I recently conducted an interesting test. I was interested in finding a public relations firm that really “got” social and could help integrate some social media and PR strategies.
So, I sent a tweet. It was something to the affect of…”Does anyone know of any good PR firms that really get social? #PR #socialPR #publicrelations”
What better way to find a firm that really gets it than to see if they find a tweet that all out asks someone from a PR firm to contact them, right? Apparently not. I got one response from an agency and one from a firm I was already doing some work with. So here is my dilemma, as brand side marketers it is easy to get fooled by the many agencies that are claiming to understand social media. And the marketers who need them probably aren’t social media savvy themselves so they may not be able to easily see the snake oil pouring out in their presentations.
This is a problem, because the wrong agency can leave your brand in ruins. If you are lucky the wrong agency will just have flailing results and stunted growth. But if you’re on a bad luck streak, you will be added to the list of other social media catastrophes like Nestle and Chrysler whose brands certainly suffered damage and resulted in statements where they blamed their mishaps on their agencies. The big thing to remember here is that you don’t control your brand anymore, your audience does. So when you arm your audience with evidence of poor social media strategy and a mishandled PR crisis you will find yourself with an even larger crisis that will spread like wild fire.
To prevent your own social media disaster you must run agency proposals through this list of questions which can be used as a mini-BS detector.
Is the firm doing a good job at managing their own social media channels?
I know this is a touchy subject for agencies. I’ve heard the excuse a million times… we focus on our clients and doing great work for them and our own channels come last. But here’s the reality. If this agency is pitching you on a brilliant idea and how social is going to make such a big difference in your company, don’t you think it’s a little ridiculous that they wouldn’t do the same thing to grow their own business? I mean, if social is everything everyone is saying , then they would be absolute donkeys not to be doing it themselves, right? Right. If the agency doesn’t have a strong social presence on Twitter, Facebook and LinkedIn (at the least) then they probably aren’t the agency for you. I chose those social media channels because those are the most common places we hang out as marketers. That is where we are so, that is where they should be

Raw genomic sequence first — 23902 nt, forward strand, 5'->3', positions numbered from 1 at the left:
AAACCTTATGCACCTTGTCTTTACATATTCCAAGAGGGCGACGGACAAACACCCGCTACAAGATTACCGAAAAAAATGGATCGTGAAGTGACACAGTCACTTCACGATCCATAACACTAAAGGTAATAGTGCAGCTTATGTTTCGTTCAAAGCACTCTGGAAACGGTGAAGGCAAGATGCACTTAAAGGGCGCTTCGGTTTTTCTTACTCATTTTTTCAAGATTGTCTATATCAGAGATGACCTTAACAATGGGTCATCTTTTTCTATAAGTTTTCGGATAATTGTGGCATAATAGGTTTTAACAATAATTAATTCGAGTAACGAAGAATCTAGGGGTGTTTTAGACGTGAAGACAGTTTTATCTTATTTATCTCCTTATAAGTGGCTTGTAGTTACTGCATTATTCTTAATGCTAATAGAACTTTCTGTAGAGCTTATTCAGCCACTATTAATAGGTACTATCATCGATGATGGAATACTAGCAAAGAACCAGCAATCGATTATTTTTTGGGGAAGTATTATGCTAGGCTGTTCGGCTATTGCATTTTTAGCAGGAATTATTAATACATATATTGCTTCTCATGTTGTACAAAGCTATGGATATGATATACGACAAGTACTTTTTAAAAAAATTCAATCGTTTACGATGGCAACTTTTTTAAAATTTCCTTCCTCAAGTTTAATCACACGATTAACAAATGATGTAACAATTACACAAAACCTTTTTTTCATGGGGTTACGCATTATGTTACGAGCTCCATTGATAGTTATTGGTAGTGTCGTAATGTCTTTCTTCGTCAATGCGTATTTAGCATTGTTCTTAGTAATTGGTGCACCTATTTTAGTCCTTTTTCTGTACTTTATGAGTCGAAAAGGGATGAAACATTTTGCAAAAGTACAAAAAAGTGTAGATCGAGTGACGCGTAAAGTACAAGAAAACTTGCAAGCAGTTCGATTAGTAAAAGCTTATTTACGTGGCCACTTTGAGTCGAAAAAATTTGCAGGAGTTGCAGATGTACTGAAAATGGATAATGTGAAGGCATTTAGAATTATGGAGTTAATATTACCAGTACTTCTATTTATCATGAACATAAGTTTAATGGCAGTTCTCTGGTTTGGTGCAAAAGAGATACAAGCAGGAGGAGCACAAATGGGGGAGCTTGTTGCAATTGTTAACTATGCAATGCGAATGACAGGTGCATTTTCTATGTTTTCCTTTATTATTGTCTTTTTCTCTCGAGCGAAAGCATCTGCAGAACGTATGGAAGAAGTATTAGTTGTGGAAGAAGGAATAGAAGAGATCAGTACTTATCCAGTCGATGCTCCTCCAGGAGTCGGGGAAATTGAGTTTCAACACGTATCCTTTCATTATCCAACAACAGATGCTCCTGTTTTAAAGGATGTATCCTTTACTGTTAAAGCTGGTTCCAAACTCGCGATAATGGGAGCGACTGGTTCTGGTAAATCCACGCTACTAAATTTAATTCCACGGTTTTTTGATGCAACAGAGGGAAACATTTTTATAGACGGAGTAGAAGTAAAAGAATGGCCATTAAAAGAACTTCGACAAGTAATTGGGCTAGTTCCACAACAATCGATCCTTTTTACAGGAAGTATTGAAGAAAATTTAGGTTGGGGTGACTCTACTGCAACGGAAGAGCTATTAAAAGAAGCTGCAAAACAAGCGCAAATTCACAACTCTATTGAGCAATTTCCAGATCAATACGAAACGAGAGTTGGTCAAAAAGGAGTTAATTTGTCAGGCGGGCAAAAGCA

Can the firm point to specific examples of client success?
Most of them will have a couple. The big question here is what was their role in those successes? Ask them what the client wanted to accomplish? Then figure out how they participated. Did they develop the strategy, source the content, send the tweets/updates, or build a full blown promotional plan? Next, ask them how they measured whether or not they achieved their client’s goal. With the wrong agency you will hear a lot of glossed over stories that don’t directly address the questions. Finally, you should ask to speak to the clients and get a reference if you are considering moving forward with an agency. Unfortunately, too many times agencies glorify their role in the success of their clients.
Where does the firm hire their social media talent?